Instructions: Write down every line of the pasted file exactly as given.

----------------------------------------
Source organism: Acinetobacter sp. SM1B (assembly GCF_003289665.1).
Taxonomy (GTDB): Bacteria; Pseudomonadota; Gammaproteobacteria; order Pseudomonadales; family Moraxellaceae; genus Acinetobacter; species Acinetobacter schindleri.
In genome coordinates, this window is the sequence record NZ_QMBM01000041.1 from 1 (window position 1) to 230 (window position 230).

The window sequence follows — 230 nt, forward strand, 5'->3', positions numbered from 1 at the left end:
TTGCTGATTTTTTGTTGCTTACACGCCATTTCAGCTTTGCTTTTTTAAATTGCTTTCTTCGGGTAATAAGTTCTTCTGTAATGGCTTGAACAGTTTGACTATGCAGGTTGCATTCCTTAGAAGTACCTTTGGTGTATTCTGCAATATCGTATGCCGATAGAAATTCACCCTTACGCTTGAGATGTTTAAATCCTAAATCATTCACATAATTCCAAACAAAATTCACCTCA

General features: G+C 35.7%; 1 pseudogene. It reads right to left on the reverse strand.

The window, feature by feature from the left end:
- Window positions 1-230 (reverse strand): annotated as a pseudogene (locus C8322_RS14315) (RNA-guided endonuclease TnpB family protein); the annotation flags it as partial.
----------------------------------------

Source organism: Acinetobacter sp. SM1B (assembly GCF_003289665.1).
Taxonomy (GTDB): Bacteria; Pseudomonadota; Gammaproteobacteria; order Pseudomonadales; family Moraxellaceae; genus Acinetobacter; species Acinetobacter schindleri.
In genome coordinates, this window is the sequence record NZ_QMBM01000041.1 from 1 (window position 1) to 230 (window position 230).

The window sequence follows — 230 nt, forward strand, 5'->3', positions numbered from 1 at the left end:
TTGCTGATTTTTTGTTGCTTACACGCCATTTCAGCTTTGCTTTTTTAAATTGCTTTCTTCGGGTAATAAGTTCTTCTGTAATGGCTTGAACAGTTTGACTATGCAGGTTGCATTCCTTAGAAGTACCTTTGGTGTATTCTGCAATATCGTATGCCGATAGAAATTCACCCTTACGCTTGAGATGTTTAAATCCTAAATCATTCACATAATTCCAAACAAAATTCACCTCA

General features: G+C 35.7%; 1 pseudogene. It reads right to left on the reverse strand.

The window, feature by feature from the left end:
- Window positions 1-230 (reverse strand): annotated as a pseudogene (locus C8322_RS14315) (RNA-guided endonuclease TnpB family protein); the annotation flags it as partial.